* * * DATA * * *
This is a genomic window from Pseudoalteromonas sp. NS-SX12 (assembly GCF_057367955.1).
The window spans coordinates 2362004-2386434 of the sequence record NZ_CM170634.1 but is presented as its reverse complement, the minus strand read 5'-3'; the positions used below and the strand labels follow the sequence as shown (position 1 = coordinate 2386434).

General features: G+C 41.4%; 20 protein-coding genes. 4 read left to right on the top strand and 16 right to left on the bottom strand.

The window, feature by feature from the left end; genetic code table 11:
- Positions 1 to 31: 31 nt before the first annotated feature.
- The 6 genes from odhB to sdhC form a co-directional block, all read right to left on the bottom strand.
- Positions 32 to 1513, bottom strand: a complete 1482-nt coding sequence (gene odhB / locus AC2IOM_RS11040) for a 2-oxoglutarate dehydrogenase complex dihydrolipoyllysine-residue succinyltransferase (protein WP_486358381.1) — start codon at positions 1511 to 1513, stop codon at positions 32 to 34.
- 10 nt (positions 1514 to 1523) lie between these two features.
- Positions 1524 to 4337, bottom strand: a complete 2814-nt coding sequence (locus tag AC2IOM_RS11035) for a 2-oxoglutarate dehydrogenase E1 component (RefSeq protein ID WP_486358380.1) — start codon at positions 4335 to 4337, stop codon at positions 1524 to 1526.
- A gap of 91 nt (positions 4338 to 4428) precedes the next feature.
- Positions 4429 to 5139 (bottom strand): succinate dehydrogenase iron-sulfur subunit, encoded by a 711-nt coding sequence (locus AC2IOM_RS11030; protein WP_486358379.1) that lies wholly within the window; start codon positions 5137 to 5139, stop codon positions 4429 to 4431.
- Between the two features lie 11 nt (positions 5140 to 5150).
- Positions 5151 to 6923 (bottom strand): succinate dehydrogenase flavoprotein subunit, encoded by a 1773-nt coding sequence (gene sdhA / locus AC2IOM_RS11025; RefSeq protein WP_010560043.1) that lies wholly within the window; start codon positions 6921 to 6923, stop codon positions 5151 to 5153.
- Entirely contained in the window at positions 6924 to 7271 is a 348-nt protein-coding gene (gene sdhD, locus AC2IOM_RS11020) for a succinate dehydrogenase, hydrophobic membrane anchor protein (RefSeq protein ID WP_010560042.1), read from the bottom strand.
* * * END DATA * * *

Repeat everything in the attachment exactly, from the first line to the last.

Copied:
This is a genomic window from Pseudoalteromonas sp. NS-SX12 (assembly GCF_057367955.1).
The window spans coordinates 2362004-2386434 of the sequence record NZ_CM170634.1 but is presented as its reverse complement, the minus strand read 5'-3'; the positions used below and the strand labels follow the sequence as shown (position 1 = coordinate 2386434).

General features: G+C 41.4%; 20 protein-coding genes. 4 read left to right on the top strand and 16 right to left on the bottom strand.

The window, feature by feature from the left end; genetic code table 11:
- Positions 1 to 31: 31 nt before the first annotated feature.
- The 6 genes from odhB to sdhC form a co-directional block, all read right to left on the bottom strand.
- Positions 32 to 1513, bottom strand: a complete 1482-nt coding sequence (gene odhB / locus AC2IOM_RS11040) for a 2-oxoglutarate dehydrogenase complex dihydrolipoyllysine-residue succinyltransferase (protein WP_486358381.1) — start codon at positions 1511 to 1513, stop codon at positions 32 to 34.
- 10 nt (positions 1514 to 1523) lie between these two features.
- Positions 1524 to 4337, bottom strand: a complete 2814-nt coding sequence (locus tag AC2IOM_RS11035) for a 2-oxoglutarate dehydrogenase E1 component (RefSeq protein ID WP_486358380.1) — start codon at positions 4335 to 4337, stop codon at positions 1524 to 1526.
- A gap of 91 nt (positions 4338 to 4428) precedes the next feature.
- Positions 4429 to 5139 (bottom strand): succinate dehydrogenase iron-sulfur subunit, encoded by a 711-nt coding sequence (locus AC2IOM_RS11030; protein WP_486358379.1) that lies wholly within the window; start codon positions 5137 to 5139, stop codon positions 4429 to 4431.
- Between the two features lie 11 nt (positions 5140 to 5150).
- Positions 5151 to 6923 (bottom strand): succinate dehydrogenase flavoprotein subunit, encoded by a 1773-nt coding sequence (gene sdhA / locus AC2IOM_RS11025; RefSeq protein WP_010560043.1) that lies wholly within the window; start codon positions 6921 to 6923, stop codon positions 5151 to 5153.
- Entirely contained in the window at positions 6924 to 7271 is a 348-nt protein-coding gene (gene sdhD, locus AC2IOM_RS11020) for a succinate dehydrogenase, hydrophobic membrane anchor protein (RefSeq protein ID WP_010560042.1), read from the bottom strand.